Rotifers are the giants of the microbial world. Some are only 1/10 millimeter long but this large one, even in its partially contracted state is almost a half millimeter in length. To the naked eye it might be seen as a featureless dark speck, and that would place it at the upper limit of what is normally considered to be a microbe.
By far the most numerous diatoms in this area are those belonging to the genus Pinnularia. One reliable source places the number of Pinnularia species at over 2,200.
Under the microscope some are identical in appearance but special equipment, beyond the reach of the amateur scientist, might show that they are a different species. As one prominent biologist once said – “To assign a genus to a diatom takes courage. To assign a species is simply foolhardy.”
Here are several different but common types. Note the differences in size, shape, and frustule (outer shell) patterns.
After a few days, a slight film developed on top of the water from the algae sample. I drew a drop from the film and found that it was full of large, active protozoan life. Some of the more interesting were members of the Class Spirotrichea. I introduced some methyl cellulose to slow them down and got some very nice images.
On a recent trip to a local state park I filled a pint jar with algae and water from the shallows of a small lake. The cluster of algae was composed mostly of two types of Spriogyra intermixed in a single mass.
The first butterfly to be seen in the Spring is the Holly Blue Butterfly. Quite small, it has a wing span of only about 3/4 inch. The underside (seen above) is a pale blue but the upper surfaces are more brilliant. The upper surfaces are usually only seen when the butterfly is in flight. When it comes to rest it holds its wings together, above its back, and the underside is all that can be seen.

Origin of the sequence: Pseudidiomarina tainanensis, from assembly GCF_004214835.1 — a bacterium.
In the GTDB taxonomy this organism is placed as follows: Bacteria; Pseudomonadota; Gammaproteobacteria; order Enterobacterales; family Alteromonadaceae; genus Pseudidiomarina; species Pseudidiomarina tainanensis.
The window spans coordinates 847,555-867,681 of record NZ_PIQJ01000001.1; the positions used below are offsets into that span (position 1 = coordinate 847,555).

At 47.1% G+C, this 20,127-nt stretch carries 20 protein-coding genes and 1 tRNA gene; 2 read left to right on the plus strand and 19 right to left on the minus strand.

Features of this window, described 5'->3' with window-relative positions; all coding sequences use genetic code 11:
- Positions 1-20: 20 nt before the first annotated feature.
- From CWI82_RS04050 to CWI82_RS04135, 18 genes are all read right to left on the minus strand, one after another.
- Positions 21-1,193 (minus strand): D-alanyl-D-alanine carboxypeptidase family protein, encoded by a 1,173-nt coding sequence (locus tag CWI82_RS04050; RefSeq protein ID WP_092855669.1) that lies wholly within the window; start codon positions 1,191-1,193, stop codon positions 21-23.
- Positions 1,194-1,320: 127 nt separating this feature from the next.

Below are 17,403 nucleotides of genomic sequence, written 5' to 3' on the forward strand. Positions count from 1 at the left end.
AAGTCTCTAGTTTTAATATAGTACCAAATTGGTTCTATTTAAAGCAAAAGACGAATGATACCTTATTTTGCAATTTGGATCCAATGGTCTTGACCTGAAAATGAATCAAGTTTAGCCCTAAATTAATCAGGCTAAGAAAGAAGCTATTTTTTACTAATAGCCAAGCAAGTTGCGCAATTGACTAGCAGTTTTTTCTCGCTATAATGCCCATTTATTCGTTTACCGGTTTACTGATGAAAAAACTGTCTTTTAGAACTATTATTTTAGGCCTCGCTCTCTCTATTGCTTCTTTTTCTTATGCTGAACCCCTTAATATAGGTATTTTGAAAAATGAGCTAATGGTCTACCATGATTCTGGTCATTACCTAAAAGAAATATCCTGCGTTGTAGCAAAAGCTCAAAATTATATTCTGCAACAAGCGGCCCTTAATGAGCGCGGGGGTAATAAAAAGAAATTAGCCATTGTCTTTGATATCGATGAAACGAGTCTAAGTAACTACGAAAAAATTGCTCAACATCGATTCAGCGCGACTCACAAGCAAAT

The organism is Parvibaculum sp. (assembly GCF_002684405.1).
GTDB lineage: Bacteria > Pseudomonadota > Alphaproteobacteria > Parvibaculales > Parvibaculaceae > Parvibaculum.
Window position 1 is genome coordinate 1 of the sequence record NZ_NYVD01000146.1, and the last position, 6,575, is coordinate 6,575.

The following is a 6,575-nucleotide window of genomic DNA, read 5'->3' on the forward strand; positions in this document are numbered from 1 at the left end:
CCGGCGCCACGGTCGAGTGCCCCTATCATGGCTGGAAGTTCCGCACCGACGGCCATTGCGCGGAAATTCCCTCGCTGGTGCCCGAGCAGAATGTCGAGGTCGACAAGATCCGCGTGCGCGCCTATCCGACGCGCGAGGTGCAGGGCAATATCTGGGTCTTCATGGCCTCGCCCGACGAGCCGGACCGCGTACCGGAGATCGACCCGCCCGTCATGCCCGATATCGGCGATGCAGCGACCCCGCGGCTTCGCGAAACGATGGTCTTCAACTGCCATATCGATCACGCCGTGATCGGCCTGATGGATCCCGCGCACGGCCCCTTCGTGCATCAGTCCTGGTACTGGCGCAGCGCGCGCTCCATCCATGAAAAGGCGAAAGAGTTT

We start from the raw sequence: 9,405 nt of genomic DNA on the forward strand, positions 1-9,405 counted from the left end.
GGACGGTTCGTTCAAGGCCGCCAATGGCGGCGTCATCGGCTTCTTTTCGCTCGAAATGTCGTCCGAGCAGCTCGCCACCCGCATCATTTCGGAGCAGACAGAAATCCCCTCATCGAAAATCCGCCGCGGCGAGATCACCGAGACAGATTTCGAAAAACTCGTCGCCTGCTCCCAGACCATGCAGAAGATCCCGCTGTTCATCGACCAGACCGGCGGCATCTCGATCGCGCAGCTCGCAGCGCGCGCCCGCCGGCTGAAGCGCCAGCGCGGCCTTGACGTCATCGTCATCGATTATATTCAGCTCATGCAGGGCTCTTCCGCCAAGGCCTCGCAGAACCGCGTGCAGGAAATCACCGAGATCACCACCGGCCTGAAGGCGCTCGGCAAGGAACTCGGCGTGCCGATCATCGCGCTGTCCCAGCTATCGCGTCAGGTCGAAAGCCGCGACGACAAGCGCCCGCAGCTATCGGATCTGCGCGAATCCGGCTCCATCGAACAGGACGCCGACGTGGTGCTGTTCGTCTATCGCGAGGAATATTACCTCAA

As one might expect, the variety of micro-life in a pond is greater than that in a patch of moss. In addition, the size of the creatures in pond water is also larger. Diatoms are an excellent example. Most diatoms in moss are in the 25-50 um range. The diatom above, from the aquarium of pond water I recently established, is probably the largest of its type that I have come across. It measures out at a very large 200 um.
The field-of-view of my 40x objective is about 150 um, not large enough to accommodate the entire cell. Rather than switch to a lower magnification, and lose some detail, I photographed the diatom in two parts and stitched them together in Photoshop Elements.
With the exception of fruit trees, we don’t often think of trees as having flowers. Technically, the flowers of a fruit tree (apple, cherry, etc.) are called blossoms because they become fruits.
In any event, we are at the time of year when the Red Maples are producing (true) flowers. Quite small (the one on the left is only about 1/4 inch), they are brilliant red and quite beautiful. Often too high off the ground to be easily seen, the ground surrounding the trees will be filled with hundreds of them.
The second spring flower to make its appearance in our area is always the Common Periwinkle (Vinca minor); a beautiful little flower less than an inch in diameter. More visible than its flowers, although often overlooked, are the leaves of the plant which provide a popular and sturdy ground cover. The Common Periwinkle is such an effective ground cover that it is widely sold for that purpose.
Although they have been growing freely in over 30 U.S. States since their introduction from Switzerland in the 1700’s, the Common Periwinkle is still officially listed as an invasive species.
Without fail the first flowers to make an appearance in our area are the Coltsfoot (Tussilago farfara). Although they look a lot like Dandelions they are actually a type of Sunflower. The flowers appear on stems with no apparent leaves. After the seeds appear, so will the leaves, which some folks say look like a colt’s foot in cross section. Thus the common name.
From a more technical standpoint, I find it interesting that “farfara” is the only recognized species in the genus “Tussilago”.
Nitzchia sigmoidea is one of those colonial diatoms that I mentioned in yesterday’s posting that joins with its fellow cells in a side-by-side fashion. This colony was very large. About 25 cells are visible here but the entire grouping contained at least 100 diatoms.